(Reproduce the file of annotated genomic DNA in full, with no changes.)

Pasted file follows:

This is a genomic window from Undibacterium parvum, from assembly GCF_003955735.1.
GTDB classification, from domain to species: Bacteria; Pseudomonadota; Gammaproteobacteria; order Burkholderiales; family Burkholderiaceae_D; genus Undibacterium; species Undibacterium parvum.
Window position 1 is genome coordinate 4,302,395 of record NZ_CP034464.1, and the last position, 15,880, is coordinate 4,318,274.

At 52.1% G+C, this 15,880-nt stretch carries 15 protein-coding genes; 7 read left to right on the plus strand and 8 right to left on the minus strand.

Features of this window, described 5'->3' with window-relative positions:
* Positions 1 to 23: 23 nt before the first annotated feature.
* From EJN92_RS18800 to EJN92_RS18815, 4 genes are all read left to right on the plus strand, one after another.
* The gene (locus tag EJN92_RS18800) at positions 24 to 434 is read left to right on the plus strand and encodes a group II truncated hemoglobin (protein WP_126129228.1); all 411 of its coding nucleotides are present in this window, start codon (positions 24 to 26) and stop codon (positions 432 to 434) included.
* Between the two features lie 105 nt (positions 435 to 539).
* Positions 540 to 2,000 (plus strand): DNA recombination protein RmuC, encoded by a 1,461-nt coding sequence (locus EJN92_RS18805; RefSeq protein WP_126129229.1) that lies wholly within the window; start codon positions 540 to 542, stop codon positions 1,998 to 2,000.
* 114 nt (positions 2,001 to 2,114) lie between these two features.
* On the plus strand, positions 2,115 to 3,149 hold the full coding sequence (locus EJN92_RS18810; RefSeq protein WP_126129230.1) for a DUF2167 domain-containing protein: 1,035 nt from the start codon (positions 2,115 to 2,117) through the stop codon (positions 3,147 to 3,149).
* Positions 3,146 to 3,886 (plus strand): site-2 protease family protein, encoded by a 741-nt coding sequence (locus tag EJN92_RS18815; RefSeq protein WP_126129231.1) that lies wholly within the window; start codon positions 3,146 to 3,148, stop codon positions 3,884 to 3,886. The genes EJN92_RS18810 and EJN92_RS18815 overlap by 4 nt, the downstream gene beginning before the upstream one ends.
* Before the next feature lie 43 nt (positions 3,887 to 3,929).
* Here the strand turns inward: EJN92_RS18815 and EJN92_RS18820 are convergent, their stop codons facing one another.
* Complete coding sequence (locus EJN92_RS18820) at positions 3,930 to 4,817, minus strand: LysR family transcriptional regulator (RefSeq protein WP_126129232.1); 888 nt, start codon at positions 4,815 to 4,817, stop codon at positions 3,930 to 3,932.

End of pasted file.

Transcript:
This is a genomic window from Undibacterium parvum, from assembly GCF_003955735.1.
GTDB classification, from domain to species: Bacteria; Pseudomonadota; Gammaproteobacteria; order Burkholderiales; family Burkholderiaceae_D; genus Undibacterium; species Undibacterium parvum.
Window position 1 is genome coordinate 4,302,395 of record NZ_CP034464.1, and the last position, 15,880, is coordinate 4,318,274.

At 52.1% G+C, this 15,880-nt stretch carries 15 protein-coding genes; 7 read left to right on the plus strand and 8 right to left on the minus strand.

Features of this window, described 5'->3' with window-relative positions:
* Positions 1 to 23: 23 nt before the first annotated feature.
* From EJN92_RS18800 to EJN92_RS18815, 4 genes are all read left to right on the plus strand, one after another.
* The gene (locus tag EJN92_RS18800) at positions 24 to 434 is read left to right on the plus strand and encodes a group II truncated hemoglobin (protein WP_126129228.1); all 411 of its coding nucleotides are present in this window, start codon (positions 24 to 26) and stop codon (positions 432 to 434) included.
* Between the two features lie 105 nt (positions 435 to 539).
* Positions 540 to 2,000 (plus strand): DNA recombination protein RmuC, encoded by a 1,461-nt coding sequence (locus EJN92_RS18805; RefSeq protein WP_126129229.1) that lies wholly within the window; start codon positions 540 to 542, stop codon positions 1,998 to 2,000.
* 114 nt (positions 2,001 to 2,114) lie between these two features.
* On the plus strand, positions 2,115 to 3,149 hold the full coding sequence (locus EJN92_RS18810; RefSeq protein WP_126129230.1) for a DUF2167 domain-containing protein: 1,035 nt from the start codon (positions 2,115 to 2,117) through the stop codon (positions 3,147 to 3,149).
* Positions 3,146 to 3,886 (plus strand): site-2 protease family protein, encoded by a 741-nt coding sequence (locus tag EJN92_RS18815; RefSeq protein WP_126129231.1) that lies wholly within the window; start codon positions 3,146 to 3,148, stop codon positions 3,884 to 3,886. The genes EJN92_RS18810 and EJN92_RS18815 overlap by 4 nt, the downstream gene beginning before the upstream one ends.
* Before the next feature lie 43 nt (positions 3,887 to 3,929).
* Here the strand turns inward: EJN92_RS18815 and EJN92_RS18820 are convergent, their stop codons facing one another.
* Complete coding sequence (locus EJN92_RS18820) at positions 3,930 to 4,817, minus strand: LysR family transcriptional regulator (RefSeq protein WP_126129232.1); 888 nt, start codon at positions 4,815 to 4,817, stop codon at positions 3,930 to 3,932.